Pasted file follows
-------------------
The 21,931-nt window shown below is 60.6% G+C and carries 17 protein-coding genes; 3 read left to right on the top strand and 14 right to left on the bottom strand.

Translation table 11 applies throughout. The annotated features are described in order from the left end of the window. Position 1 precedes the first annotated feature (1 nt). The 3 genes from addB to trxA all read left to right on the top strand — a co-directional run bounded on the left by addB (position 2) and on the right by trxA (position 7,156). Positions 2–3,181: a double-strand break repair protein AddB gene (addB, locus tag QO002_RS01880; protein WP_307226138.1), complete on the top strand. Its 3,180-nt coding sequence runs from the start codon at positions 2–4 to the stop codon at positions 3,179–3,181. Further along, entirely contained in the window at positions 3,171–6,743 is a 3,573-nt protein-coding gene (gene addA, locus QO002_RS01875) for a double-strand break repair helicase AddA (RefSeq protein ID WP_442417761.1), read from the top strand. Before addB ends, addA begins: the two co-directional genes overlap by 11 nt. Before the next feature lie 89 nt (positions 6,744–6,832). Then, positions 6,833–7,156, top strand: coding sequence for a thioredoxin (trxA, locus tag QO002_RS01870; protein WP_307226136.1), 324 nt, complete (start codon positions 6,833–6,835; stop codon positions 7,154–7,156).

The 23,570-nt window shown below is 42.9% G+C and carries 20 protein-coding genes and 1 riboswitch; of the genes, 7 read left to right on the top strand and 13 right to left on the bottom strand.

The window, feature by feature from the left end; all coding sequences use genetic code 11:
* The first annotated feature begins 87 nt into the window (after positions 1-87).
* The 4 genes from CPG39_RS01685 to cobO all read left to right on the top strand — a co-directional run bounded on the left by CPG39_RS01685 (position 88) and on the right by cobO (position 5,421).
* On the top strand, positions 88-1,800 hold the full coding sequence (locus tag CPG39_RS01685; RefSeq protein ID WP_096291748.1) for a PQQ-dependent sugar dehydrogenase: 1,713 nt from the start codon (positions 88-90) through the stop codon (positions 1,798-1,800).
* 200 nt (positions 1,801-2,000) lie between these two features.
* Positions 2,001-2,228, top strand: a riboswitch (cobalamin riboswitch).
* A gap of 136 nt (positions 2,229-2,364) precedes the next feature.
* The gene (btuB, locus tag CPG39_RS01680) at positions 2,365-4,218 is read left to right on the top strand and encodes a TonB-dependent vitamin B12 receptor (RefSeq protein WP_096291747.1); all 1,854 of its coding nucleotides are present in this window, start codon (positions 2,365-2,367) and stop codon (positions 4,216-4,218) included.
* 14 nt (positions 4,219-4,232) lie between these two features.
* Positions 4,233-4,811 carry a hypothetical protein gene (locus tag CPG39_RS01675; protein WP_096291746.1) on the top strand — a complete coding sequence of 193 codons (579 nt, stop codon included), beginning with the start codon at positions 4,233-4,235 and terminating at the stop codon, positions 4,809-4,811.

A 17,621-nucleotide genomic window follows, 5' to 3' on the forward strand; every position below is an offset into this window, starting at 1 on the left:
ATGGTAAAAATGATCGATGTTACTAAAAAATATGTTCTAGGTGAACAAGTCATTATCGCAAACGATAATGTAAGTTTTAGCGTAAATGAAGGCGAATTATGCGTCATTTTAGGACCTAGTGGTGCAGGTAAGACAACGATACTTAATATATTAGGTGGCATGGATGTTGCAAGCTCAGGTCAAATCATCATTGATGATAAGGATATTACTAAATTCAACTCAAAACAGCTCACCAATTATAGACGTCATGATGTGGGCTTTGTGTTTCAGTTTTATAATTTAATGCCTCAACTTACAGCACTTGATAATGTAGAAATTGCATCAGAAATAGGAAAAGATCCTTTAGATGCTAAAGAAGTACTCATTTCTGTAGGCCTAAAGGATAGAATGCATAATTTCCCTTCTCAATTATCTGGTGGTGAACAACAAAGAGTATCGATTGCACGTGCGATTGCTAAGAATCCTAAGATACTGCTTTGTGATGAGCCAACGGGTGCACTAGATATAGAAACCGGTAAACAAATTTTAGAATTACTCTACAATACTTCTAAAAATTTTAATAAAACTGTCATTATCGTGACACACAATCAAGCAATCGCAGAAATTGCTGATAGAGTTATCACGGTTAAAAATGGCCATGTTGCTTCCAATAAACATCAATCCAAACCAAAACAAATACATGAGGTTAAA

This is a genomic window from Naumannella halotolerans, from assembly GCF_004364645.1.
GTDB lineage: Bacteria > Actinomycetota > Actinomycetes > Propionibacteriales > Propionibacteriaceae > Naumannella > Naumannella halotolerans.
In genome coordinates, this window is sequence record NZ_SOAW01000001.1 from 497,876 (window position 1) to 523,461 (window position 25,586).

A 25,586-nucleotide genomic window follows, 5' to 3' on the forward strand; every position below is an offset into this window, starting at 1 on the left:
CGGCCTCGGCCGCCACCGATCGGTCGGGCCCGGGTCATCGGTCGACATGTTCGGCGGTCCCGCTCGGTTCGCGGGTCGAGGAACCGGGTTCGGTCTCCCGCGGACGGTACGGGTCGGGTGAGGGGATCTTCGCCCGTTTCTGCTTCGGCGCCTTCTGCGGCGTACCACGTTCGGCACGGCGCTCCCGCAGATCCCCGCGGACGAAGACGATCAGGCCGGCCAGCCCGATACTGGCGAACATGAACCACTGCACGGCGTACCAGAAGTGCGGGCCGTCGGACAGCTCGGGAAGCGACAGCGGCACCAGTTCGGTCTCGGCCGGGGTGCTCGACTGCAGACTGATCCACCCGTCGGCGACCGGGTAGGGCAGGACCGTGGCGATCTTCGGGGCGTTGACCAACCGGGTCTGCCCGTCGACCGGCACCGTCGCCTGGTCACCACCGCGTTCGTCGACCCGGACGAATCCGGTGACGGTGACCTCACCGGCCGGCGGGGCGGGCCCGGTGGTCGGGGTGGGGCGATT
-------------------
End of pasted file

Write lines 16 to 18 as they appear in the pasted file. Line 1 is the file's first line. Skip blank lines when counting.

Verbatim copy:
This is a genomic window from Naumannella halotolerans, from assembly GCF_004364645.1.
GTDB lineage: Bacteria > Actinomycetota > Actinomycetes > Propionibacteriales > Propionibacteriaceae > Naumannella > Naumannella halotolerans.
In genome coordinates, this window is sequence record NZ_SOAW01000001.1 from 497,876 (window position 1) to 523,461 (window position 25,586).